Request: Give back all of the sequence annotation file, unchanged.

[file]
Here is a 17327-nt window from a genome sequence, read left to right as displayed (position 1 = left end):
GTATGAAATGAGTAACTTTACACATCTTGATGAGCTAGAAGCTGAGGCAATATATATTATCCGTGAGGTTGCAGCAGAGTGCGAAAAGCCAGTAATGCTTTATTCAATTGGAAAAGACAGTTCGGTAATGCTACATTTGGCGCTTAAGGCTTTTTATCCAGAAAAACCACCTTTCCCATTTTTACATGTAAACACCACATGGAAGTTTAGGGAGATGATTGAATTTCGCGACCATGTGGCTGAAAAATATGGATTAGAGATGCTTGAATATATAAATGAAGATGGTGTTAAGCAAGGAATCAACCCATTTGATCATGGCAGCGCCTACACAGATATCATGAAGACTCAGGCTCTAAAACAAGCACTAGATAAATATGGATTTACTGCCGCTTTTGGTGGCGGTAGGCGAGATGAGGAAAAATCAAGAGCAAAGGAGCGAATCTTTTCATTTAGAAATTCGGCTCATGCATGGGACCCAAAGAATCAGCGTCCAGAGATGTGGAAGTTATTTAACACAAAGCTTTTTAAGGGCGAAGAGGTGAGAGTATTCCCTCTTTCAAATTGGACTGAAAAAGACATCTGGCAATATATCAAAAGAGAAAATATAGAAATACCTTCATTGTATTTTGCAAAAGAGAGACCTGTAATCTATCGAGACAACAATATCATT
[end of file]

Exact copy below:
Here is a 17327-nt window from a genome sequence, read left to right as displayed (position 1 = left end):
GTATGAAATGAGTAACTTTACACATCTTGATGAGCTAGAAGCTGAGGCAATATATATTATCCGTGAGGTTGCAGCAGAGTGCGAAAAGCCAGTAATGCTTTATTCAATTGGAAAAGACAGTTCGGTAATGCTACATTTGGCGCTTAAGGCTTTTTATCCAGAAAAACCACCTTTCCCATTTTTACATGTAAACACCACATGGAAGTTTAGGGAGATGATTGAATTTCGCGACCATGTGGCTGAAAAATATGGATTAGAGATGCTTGAATATATAAATGAAGATGGTGTTAAGCAAGGAATCAACCCATTTGATCATGGCAGCGCCTACACAGATATCATGAAGACTCAGGCTCTAAAACAAGCACTAGATAAATATGGATTTACTGCCGCTTTTGGTGGCGGTAGGCGAGATGAGGAAAAATCAAGAGCAAAGGAGCGAATCTTTTCATTTAGAAATTCGGCTCATGCATGGGACCCAAAGAATCAGCGTCCAGAGATGTGGAAGTTATTTAACACAAAGCTTTTTAAGGGCGAAGAGGTGAGAGTATTCCCTCTTTCAAATTGGACTGAAAAAGACATCTGGCAATATATCAAAAGAGAAAATATAGAAATACCTTCATTGTATTTTGCAAAAGAGAGACCTGTAATCTATCGAGACAACAATATCATT